According to Cox, that’s the kind of leader Edwards is – quiet, but welcoming and understanding. In September, the group put on a student panel for Black students to share their experiences. Cox could not attend, and Edwards ran it by himself. 

“He definitely showed his leadership skills through the student panel,” Cox said. “He was nervous, but he definitely wanted to get that message out there to the students and to the faculty and administration.”

The panelists discussed the feelings associated with being Black in Vermont. They talked about having health issues and being afraid to call the police, anxiety and panic attacks when they hear police sirens, and feeling isolated in classes when they’re asked to form groups because they’re the only Black person in that class. 

After the panel, the local Rutland branch of the NAACP gave the Castleton chapter a $2,000 grant. 

“They were really grateful and appreciative and moved by what the panelists had to say. So, I thank them,” Edwards said. 

Moving forward, Edwards and Cox would like to see more students, Black, people of color, or not, attending their meetings and standing with them. 

“A lot of people are scared to come to the meetings because they feel like what they have to say is not important, but this is not a fight for just Black people, everyone should be involved with this,” Edwards said. “I think we all have something we can bring to the table when it comes to dismantling racism and discrimination and endorsing diversity.”

“We really need your allyship and your advocation,” Cox said. 

And beyond Castleton, Edwards and the rest of the members are striving to inspire students at other schools to band together in the same way. Edwards says there are plans to start giving tours for local high schoolers to show them the process of forming a group like this, even if it is not necessarily an NAACP branch. He wants to leave a mark that outlasts him.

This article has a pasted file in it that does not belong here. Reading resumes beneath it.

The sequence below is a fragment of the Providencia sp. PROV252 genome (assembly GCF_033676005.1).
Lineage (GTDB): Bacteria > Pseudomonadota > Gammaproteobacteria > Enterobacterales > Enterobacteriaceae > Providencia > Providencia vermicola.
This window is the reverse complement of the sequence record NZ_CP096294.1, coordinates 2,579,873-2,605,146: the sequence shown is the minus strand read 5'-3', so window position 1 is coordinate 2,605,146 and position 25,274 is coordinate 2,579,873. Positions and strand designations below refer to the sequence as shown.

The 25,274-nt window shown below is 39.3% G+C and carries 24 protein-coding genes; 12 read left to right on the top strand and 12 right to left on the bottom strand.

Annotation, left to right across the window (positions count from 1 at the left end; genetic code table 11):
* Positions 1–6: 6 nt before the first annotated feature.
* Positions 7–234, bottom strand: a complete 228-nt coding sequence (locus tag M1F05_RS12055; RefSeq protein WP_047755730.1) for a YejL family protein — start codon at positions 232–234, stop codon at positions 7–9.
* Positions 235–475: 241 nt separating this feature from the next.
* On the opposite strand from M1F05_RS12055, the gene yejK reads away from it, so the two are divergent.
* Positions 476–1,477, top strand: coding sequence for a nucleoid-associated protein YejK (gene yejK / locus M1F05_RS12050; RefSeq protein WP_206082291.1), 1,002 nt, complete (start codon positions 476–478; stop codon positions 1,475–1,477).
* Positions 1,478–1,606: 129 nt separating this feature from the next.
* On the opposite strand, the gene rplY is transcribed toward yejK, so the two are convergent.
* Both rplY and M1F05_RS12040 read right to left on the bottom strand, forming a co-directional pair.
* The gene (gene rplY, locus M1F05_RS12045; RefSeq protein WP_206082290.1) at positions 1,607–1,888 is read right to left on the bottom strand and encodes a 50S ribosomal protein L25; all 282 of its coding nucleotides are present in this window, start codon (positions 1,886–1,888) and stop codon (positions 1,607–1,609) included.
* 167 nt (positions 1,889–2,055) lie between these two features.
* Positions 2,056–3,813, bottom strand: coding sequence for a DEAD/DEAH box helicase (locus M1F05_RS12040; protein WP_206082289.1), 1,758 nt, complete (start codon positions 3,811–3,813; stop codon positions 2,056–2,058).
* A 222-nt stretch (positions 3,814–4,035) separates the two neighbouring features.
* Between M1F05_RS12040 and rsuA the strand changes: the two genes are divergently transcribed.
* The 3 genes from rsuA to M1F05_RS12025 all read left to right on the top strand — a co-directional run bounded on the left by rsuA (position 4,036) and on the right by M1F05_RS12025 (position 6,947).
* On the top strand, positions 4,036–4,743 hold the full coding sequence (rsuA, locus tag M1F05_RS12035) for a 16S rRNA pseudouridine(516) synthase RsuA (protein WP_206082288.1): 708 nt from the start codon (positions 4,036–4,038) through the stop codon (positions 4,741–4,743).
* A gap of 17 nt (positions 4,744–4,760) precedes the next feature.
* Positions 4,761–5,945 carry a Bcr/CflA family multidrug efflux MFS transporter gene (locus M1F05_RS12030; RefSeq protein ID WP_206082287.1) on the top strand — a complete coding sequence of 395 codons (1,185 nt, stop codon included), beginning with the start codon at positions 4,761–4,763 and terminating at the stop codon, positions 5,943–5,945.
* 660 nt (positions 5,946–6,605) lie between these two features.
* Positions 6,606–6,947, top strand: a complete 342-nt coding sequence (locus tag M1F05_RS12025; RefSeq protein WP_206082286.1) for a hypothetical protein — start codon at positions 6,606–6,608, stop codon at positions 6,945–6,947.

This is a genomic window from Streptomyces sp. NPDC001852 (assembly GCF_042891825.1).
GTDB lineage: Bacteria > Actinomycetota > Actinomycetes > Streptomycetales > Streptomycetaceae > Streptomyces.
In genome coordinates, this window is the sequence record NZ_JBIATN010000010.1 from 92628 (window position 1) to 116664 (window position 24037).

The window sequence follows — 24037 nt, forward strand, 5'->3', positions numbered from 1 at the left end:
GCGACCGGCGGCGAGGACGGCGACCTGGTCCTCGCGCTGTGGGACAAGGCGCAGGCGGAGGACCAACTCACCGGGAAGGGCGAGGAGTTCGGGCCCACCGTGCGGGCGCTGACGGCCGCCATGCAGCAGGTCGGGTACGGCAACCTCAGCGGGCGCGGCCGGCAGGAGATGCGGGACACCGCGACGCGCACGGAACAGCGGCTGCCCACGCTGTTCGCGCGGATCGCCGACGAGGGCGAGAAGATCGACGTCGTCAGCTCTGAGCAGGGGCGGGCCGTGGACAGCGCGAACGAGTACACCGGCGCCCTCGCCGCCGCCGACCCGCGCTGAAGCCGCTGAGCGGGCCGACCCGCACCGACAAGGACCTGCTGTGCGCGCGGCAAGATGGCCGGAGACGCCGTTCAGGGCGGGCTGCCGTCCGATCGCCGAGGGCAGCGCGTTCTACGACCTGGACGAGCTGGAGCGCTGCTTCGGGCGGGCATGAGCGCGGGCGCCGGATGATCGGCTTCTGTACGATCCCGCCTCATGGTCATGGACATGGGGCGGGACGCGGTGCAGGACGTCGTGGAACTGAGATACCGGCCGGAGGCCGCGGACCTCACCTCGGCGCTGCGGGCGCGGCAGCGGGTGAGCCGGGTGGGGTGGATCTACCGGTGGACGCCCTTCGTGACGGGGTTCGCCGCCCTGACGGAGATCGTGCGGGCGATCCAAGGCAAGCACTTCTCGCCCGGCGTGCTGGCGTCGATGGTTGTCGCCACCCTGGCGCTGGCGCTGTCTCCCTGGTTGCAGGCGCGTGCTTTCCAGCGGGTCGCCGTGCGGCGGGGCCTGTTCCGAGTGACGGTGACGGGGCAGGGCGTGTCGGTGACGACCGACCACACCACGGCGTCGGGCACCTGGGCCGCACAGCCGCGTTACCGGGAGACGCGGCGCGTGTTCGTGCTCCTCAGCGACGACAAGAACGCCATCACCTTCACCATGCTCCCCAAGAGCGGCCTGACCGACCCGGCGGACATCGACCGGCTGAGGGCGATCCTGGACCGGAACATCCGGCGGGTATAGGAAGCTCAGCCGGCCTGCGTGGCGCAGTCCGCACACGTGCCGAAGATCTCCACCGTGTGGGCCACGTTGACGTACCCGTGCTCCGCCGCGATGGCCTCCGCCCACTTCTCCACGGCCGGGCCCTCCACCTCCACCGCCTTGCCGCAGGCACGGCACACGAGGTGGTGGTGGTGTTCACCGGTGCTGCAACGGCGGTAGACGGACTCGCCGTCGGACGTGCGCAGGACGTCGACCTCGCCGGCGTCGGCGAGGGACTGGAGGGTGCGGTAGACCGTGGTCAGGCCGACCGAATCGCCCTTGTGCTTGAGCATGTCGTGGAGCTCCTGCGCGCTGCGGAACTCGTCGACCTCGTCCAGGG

“Tajae from the outset recognized that we need to find the next leaders,” Clark said. “That’s not a typical thought, I think, that a lot of students have. They’re thinking about their resumes, their future when they leave, and not what they’re leaving behind… I find that impressive.”

With all of this responsibility, comes a lot of pressure, especially as such an outspoken leader at a primarily white institution like Castleton. 

“Sometimes I get nervous knowing that with what I’m standing up for, I don’t know if they support it if they don’t show me that they support it,” he said. “I go hard for diversity, I go hard to be anti-racist, but I don’t know people’s intentions so sometimes I’m very cautious about that and I’m very mindful of that. Thinking about, ‘what if someone is against it’ then they might target me even with an email or something like that.”

But he doesn’t let that concern hold him back. 

“It doesn’t really affect me because if it comes, it comes, but it’s not going to stop what I’m doing. Because I feel like what I’m doing is very important and needed,” Edwards said.